My heart gasped when I first came across these modern terrariums by 10¹² Terra. Founded in Japan by Daisuke Tsumanuma and Kenichi Yamada, 10¹² Terra aims to create products that reflect the constant flux and changes in life. The name 10¹² Terra was inspired by the number of cells reproduced per day (10¹²).
The rectangular chrome and glass vessels suspend the plant over a small basin of water. The transparency- to be able see the entirety of the plant- is stunning. There’s a purity and rawness to see the roots, which are usually hidden under dirt, to see them extend and uninhibitedly drink in the water to stay alive. To live. It’s like seeing the heart.
Something magical happened this past weekend.
I stepped out onto my backyard to wrestle with the giant puppy. And then I found this.
It was just lying there, on the grass. Gold.
I don’t know where it came from, and I don’t know what I did to deserve this. But it’s mine now, and I love it so much.
My eventual plan is to mount it above my bed, like this-
I think I’ll need some reinforcements (both in materials and bodies) to help mount this beauty, so in the meantime, it’s sitting above one of my bookcases, with a string of lights tangling through the branches.
( Images unlinked are my own )
A weekend road trip to the Flower Fields in Carlsbad.
I didn’t expect the beds to be purely of ranunculus…
Ranunculus happen to be one of my favorite things. The beautiful, delicate ranunculus, in every color, enclosed me,And the overcast skies stayed grey above me,And I tried hard not to think in similes and metaphors.
This little brown cup was claimed on a bright Sunday morning at a small yard sale. The girl who picked it up loved the shape of its ceramic walls, and its deep chestnut color, lacquered in glaze. It was small, and felt warm and snug between her hands. She imagined sipping rich hot chocolate from it during the winter, and paid sixty cents to call it her own.
She took it home, and washed it with soap and water. She filled the cup up with some milk to drink, but she couldn’t seem to bring the rim to her lips. She emptied the cup, and washed it again. Scrubbed it inside and out. Soaked it overnight in suds. The next morning, she filled it with some juice. It was emptied into the sink.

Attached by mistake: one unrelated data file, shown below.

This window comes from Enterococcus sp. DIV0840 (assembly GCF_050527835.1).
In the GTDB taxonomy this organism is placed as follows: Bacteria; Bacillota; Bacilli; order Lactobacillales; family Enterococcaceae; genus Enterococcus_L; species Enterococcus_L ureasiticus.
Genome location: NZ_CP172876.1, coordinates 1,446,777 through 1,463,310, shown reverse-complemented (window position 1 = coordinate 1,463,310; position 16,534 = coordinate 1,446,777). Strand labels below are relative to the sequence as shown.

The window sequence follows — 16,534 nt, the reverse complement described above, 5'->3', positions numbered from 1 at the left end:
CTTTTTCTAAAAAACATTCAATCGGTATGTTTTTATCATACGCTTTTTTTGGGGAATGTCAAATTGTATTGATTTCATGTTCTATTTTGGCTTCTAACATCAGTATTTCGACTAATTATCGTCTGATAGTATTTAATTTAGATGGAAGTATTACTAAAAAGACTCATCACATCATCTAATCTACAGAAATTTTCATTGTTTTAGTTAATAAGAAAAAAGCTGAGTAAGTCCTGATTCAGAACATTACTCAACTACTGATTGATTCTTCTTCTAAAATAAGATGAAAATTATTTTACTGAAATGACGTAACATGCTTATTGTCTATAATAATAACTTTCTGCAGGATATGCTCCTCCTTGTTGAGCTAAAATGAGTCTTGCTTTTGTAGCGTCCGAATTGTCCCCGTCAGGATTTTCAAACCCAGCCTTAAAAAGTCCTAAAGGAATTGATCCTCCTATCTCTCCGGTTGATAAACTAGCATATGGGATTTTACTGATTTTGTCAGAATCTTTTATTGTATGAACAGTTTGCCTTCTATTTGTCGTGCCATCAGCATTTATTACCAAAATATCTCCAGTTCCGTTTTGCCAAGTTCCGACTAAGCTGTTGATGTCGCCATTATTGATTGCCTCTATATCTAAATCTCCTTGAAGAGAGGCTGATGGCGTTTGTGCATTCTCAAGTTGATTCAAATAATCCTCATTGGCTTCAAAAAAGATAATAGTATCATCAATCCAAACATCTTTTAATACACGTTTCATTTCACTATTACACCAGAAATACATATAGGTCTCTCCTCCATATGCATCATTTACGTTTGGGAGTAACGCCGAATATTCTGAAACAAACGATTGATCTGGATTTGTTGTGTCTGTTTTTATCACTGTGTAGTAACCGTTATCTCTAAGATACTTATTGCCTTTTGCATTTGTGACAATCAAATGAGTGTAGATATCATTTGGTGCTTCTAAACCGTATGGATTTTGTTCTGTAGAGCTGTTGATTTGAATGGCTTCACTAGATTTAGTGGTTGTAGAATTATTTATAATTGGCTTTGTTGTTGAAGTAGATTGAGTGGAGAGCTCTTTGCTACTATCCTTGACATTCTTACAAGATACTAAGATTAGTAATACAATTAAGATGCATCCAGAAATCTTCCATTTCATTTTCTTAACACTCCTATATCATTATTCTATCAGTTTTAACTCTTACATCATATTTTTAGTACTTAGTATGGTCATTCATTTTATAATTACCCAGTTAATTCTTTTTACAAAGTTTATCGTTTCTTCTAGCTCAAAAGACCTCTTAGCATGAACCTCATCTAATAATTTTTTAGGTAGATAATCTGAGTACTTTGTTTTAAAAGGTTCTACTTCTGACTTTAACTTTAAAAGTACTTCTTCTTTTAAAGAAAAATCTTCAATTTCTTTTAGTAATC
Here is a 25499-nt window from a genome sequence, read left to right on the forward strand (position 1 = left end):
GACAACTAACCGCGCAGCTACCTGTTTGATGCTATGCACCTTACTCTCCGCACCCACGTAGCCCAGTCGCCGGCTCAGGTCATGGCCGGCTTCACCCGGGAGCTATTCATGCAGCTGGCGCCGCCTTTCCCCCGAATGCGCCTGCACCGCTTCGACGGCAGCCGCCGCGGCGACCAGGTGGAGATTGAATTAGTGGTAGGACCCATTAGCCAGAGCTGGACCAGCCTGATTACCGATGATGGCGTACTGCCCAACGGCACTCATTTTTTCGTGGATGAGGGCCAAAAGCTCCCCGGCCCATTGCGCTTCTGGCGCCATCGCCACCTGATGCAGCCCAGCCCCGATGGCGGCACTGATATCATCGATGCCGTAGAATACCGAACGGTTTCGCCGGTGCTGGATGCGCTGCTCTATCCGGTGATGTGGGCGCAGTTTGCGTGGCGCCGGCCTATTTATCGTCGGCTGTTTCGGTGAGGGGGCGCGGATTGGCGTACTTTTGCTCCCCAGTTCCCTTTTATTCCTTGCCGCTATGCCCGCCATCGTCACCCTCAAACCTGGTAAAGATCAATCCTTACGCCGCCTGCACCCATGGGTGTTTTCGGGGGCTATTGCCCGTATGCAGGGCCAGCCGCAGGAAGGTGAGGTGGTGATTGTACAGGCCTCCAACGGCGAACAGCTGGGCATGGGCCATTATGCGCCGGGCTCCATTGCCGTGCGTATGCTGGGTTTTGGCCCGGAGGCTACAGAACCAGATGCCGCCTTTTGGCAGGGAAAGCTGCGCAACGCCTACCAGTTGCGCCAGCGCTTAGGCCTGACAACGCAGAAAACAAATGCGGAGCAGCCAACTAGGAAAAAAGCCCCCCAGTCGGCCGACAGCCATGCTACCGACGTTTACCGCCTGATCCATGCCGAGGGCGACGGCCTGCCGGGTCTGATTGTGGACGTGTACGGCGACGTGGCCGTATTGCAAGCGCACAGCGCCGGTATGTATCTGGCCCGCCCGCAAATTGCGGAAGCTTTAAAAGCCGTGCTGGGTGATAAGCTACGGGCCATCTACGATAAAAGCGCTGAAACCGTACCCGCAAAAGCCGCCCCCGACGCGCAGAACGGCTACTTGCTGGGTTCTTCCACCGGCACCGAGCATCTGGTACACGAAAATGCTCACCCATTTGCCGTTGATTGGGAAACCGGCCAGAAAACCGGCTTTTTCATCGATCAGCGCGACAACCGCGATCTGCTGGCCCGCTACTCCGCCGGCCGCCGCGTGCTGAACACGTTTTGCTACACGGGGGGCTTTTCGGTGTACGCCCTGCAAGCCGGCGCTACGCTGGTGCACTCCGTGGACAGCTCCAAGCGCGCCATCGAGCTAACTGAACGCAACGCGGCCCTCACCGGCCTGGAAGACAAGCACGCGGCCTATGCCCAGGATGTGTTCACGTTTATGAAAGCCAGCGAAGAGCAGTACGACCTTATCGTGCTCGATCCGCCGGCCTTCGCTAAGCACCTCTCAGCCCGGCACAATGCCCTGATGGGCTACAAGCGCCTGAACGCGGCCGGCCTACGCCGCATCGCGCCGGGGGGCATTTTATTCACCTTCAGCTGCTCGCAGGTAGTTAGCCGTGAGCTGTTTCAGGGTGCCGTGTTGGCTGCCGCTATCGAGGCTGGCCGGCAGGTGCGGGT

A lesson was learned. She just couldn’t get comfortable with the idea of secondhand kitchenware.
So the little mug was wrapped in newspaper. And winter passed.
Then spring came, and the roses at home came to full bloom.
Snip, snip, snip.
And the little brown cup was unwrapped.
And filled with flowers.
It’s easy to get absorbed in work; to get lost in your mind with projects, ideas, colors, words, and numbers. Times when the creative current from my mind to my fingers seems to flow effortlessly, as I knock down those projects and wrangle up every color and figure with my lasso of wit and brilliance, I can surface from that state with the booty of productivity.
But for those rare occasions, when ideas are as realized as unicorns, I like to take a walk outside. It’s good to look up at the big sky. To listen to the wind blow. To get some feeling back into my legs.
These are some shots from one of those walks- did I say rare occasions? Oops, I meant to say rarely occasional– that I took yesterday at a park across the street. It was a beautiful day- the sky was magnificently blue, and a cool wind blew through my hair and against my eyelids.
With a couple of the photos, I created illustrations of words, colors, lines, or shapes they inspired within me. It’s a fun practice, and a great way for me to get back on my creative track. Because after all that walking, really, shouldn’t I be able to run?